Finally, when companies in China started to innovate, the communist government started to put the clamps on them because it didn’t look good for the government when these companies were acting independently.

We saw this with tech investments and Alibaba. Investors have been scared away from China due to this clamping down.

We’re also unsure of where China’s economy stands because the country has been known to provide inaccurate information. Andrew expects that over the next 10 – 30 years, China will struggle to grow.

Geopolitically, the world may look very different in the next 5 – 10 years.

Forward-looking Questions: Concerns for the Second Half of 2023

As we move into the end of the year, there are some major concerns, especially with a lot of the big company’s price-to-earnings (P/E) ratios. If confidence wanes, we can see some pullback while P/E goes back to normal levels.

Commercial and office real estate loans are coming up.

We are seeing a lot of foreclosure talks that can hit local and regional banks. Large banks are less susceptible to these potential risks of foreclosure.

Russia and Ukraine will remain a major question mark. China’s threat to Taiwan will remain critical to the market, especially if things intensify, such as an increase in training in the area.

Andrew believes the biggest headwinds are:

  • P/E for many companies is too high
  • Money is coming out of the system

In 2020/2021, we saw the government inject a lot of money into the system. PPP loans, COVID checks, treasuries trying to hold money – all of this can have an impact on the economy and cause growth to slow heading into December.

Forward-looking Questions: Positives for the Second Half of 2023

Manufacturing investment will help the country, especially bringing back semiconductor manufacturing. Investments like this will roll out for years to come and will boost the economy.

We’re seeing a lot of things today that can help us see a boom in the future. 

Andrew is optimistic that we’re a lot closer today to a recovery than just a few months ago. It’s very unlikely that we’ll need massive rate hikes of 500 – 550 basis points again. We just need to get over the last hurdle, and then we can see growth.

Improvements in education, clean water, manufacturing and so on will drive us forward 18 months from now.

Once we get through the tough stuff, we’ll have a very bright future.

S&P 500 Forecast

Andrew thinks that we’re likely to see a pullback in the market because the markets got ahead of themselves. Evaluations and P/E are too high, but this can change with some major unforeseen growth factors, such as AI reaching its expected potential much faster than expected.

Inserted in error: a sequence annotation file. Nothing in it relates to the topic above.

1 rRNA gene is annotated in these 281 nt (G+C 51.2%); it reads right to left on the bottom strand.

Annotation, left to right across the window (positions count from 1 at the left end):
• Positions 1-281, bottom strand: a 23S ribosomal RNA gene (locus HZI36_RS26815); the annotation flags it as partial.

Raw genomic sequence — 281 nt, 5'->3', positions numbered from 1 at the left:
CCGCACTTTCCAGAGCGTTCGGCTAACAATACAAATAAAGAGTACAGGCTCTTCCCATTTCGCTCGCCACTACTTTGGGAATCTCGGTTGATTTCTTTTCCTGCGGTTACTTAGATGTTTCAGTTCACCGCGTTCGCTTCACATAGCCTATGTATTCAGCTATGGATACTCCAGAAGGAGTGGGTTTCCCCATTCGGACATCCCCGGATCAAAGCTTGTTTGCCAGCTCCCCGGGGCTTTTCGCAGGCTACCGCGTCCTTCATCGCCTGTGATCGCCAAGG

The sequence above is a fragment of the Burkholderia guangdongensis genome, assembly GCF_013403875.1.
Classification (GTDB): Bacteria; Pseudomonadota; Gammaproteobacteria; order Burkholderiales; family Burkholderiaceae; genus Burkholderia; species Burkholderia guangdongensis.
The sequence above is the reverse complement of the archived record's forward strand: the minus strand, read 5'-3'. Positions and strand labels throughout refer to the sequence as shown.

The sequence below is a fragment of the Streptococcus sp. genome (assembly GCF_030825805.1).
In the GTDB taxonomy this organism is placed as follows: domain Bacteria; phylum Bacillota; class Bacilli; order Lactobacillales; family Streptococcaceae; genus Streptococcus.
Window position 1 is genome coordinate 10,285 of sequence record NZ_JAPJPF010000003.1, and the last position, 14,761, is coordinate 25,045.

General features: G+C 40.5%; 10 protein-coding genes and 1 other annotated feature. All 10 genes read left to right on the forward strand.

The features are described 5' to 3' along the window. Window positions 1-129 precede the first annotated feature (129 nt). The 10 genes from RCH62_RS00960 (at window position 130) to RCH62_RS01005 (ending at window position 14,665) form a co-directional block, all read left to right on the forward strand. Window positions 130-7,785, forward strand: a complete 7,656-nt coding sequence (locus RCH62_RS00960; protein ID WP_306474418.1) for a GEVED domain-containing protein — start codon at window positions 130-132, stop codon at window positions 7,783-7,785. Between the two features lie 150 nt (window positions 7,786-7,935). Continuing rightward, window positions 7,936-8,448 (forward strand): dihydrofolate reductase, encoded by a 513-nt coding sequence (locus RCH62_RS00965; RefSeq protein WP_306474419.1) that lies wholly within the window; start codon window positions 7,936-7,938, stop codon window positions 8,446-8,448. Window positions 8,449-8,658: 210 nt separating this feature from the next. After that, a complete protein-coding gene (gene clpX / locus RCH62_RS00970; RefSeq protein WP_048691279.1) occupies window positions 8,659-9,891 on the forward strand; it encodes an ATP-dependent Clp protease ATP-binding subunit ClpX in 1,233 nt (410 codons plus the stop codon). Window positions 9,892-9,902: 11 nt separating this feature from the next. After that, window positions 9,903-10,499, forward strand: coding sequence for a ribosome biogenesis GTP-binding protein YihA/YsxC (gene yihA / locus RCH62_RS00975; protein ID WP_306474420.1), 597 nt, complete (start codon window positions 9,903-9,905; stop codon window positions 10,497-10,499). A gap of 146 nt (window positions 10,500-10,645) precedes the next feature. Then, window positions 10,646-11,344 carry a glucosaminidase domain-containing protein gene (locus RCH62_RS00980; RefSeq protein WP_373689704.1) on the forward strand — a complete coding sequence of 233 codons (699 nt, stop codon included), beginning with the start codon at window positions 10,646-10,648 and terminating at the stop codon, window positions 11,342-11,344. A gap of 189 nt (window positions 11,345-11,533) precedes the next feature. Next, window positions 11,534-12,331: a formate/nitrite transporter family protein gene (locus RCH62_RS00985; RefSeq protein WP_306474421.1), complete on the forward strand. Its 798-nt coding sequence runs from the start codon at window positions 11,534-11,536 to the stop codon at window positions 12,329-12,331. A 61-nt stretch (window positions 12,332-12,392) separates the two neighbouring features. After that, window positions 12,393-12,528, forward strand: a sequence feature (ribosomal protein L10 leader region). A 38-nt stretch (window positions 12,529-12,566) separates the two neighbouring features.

People will need to reevaluate to see if they’re overpaying for something that is underperforming with the tech stocks that are trading well after what they should be, in many cases.

Do you want to talk to us about any of these key points in the mid-year economic update?

Schedule a 15-minute consultation with us today.

July 17, 2023 Weekly Update

We do love it when someone refers a family member or friend to us.  Sometimes the question is, “How can we introduce them to you?”   Well, there are multiple ways but a very easy way is to simply forward them a link to this webpage.

Here are this week’s items:

Portfolio Update:  Murs and I have recorded our portfolio update for July 17, 2023

This Week’s Podcast – Annuities or CDs – What You Should Consider

In this Episode of the Secure Your Retirement Podcast, Radon and Murs discuss the similarities and differences between annuities and CDs and the best one for retirement planning. In as much as CDs and fixed index annuities are similar, CDs are best suited for short-term investments, while annuities are best suited for long-term investments.

 

This Week’s Blog – Annuities or CDs – What You Should Consider

Annuities or CDs?” is a question many folks are asking because interest rates on CDs are the best they’ve been in a long time. In this article, we’ll cover both annuities and CDs to help you better understand which option is right for your current retirement planning strategy.

Annuities or CDs – What You Should Consider

Annuities or CDs?” is a question many folks are asking because interest rates on CDs are the best they’ve been in a long time. In this article, we’ll cover both annuities and CDs to help you better understand which option is right for your current retirement planning strategy.

Wait. CDs? They’re No Good, Right?